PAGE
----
Try this exercise. Write a rough draft of something. This first penning is where you think the least about what it is you’re writing. Don’t go back right away to review what you wrote. Set it aside and come back to it in a week or a month. When you pick it up the following month, you’ll see more of your voice than you realized when you first put pen to paper, or fingers to keyboard, as it were. When you review it, highlight those words or phrases that appeal to you. Remove everything else on the page then put it aside again. In another month, review what’s left. You may be surprised to find your voice within those highlighted phrases.

You might also try this. Set a mood wherever it is you write. Place things around you that irritate you. (Maybe you can surround yourself with photos of the boss and ex-wife.) Make sure you use as many of your senses as possible. (Use the ex’s perfume, for example.) The key here is not to be shy about what you’re doing. Once you find yourself slipping into that mood, write with abandon, without thought, and see what happens. Do this with all the various moods you experience. Try joy, anger, love. Once your surroundings put you in the mood, write like a crazy person. Your voice may just show up and stay for a while. If it does stop by, you’ll notice things like sentence length, word choices, metaphors, similes and the like. You’ll see how you turn that proverbial phrase and what might be your natural cadence. In effect, you’ll notice your writing patterns and your voice therein.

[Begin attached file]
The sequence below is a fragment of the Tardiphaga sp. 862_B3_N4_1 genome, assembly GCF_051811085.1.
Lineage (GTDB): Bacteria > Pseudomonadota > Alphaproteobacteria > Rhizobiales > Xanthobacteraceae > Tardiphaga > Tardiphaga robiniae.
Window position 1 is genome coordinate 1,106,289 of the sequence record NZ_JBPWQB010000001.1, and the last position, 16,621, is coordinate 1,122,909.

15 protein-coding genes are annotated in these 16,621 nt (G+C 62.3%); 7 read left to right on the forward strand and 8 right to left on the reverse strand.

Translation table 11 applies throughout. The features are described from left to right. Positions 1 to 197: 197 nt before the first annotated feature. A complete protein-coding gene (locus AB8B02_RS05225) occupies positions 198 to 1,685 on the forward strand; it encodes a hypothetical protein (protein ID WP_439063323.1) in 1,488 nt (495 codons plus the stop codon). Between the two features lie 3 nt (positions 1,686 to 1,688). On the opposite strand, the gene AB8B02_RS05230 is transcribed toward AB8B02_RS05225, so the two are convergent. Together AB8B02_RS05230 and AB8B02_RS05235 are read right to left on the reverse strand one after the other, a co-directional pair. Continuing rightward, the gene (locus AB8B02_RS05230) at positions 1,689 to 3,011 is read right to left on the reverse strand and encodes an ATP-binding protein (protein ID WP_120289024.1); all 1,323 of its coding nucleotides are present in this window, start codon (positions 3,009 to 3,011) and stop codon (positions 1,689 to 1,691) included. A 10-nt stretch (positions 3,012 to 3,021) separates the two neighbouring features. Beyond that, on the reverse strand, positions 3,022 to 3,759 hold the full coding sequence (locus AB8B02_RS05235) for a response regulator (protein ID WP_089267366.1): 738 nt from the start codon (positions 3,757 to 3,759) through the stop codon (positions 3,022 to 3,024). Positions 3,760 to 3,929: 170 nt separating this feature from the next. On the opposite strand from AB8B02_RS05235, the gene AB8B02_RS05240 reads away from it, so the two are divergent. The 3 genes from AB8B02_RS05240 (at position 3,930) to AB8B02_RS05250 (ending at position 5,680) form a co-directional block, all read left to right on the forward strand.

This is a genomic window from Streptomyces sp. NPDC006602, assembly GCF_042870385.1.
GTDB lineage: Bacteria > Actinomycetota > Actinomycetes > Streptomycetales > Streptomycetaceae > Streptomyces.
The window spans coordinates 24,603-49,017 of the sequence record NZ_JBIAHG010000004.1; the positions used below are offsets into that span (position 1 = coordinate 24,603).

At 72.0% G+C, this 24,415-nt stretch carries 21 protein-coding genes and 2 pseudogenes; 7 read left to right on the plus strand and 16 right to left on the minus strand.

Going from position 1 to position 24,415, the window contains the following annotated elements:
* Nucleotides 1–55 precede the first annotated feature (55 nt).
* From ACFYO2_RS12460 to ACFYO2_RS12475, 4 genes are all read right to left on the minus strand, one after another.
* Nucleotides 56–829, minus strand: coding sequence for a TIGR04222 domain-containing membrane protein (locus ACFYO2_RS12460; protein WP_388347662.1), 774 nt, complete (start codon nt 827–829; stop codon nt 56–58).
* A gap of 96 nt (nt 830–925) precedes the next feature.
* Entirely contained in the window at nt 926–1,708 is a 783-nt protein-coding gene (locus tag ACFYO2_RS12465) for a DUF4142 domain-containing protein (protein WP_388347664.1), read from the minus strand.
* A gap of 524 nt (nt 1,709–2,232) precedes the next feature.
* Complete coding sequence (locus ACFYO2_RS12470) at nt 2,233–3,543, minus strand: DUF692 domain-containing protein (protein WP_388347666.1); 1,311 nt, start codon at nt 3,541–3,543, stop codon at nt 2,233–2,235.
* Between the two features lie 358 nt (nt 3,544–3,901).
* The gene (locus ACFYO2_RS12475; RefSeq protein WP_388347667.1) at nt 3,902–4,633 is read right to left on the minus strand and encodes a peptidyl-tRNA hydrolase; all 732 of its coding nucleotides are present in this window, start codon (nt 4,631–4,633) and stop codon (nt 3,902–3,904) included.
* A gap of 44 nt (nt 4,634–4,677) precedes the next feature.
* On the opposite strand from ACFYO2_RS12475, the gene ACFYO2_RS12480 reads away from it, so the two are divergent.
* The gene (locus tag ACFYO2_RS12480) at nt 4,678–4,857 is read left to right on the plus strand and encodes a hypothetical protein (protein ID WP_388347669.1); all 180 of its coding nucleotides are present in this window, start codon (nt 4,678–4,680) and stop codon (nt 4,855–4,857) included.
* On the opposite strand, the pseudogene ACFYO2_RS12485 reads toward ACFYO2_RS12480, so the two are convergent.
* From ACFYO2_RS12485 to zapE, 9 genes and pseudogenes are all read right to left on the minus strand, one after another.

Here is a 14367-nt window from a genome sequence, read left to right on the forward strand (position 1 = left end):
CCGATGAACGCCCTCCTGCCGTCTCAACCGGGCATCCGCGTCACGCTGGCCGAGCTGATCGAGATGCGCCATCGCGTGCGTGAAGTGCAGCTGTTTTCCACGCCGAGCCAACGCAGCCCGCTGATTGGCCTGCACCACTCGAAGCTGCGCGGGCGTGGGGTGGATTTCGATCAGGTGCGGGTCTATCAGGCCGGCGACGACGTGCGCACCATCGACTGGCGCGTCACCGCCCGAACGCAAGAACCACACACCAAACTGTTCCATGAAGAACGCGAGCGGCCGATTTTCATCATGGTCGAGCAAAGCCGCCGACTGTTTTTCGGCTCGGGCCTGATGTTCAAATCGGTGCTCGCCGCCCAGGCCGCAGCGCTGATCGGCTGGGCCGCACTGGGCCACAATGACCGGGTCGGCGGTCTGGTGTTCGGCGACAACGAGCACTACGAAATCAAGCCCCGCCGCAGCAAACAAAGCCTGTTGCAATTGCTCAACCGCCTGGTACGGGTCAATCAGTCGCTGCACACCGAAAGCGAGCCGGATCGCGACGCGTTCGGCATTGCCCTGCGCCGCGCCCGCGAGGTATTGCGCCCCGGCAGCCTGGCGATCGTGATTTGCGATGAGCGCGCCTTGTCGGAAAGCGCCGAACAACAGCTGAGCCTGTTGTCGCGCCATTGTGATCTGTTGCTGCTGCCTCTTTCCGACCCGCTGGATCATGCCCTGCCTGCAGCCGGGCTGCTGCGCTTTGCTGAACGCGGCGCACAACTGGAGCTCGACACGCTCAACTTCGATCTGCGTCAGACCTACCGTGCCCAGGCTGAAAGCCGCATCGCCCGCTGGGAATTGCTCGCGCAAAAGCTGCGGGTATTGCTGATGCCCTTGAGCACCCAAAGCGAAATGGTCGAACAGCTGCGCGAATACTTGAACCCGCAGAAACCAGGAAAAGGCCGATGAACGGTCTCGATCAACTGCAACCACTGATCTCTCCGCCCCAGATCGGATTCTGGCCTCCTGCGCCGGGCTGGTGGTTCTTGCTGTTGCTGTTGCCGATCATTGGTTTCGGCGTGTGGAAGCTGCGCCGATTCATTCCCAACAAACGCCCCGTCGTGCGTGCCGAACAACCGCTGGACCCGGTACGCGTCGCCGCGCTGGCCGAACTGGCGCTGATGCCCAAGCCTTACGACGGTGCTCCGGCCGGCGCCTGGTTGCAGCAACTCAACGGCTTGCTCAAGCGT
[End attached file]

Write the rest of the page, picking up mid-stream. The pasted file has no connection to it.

How does one know when they’ve found and matured their voice? It’s when each of your characters has a voice of their own. It’s a fun day when you realized this maturity in your writing.

Once you find and perfect your individual voice, I think you’ll find your writing surge into those places previously unknown to you.

Best of luck in finding your voice and may all your books be best-sellers.

C. Patrick Schulze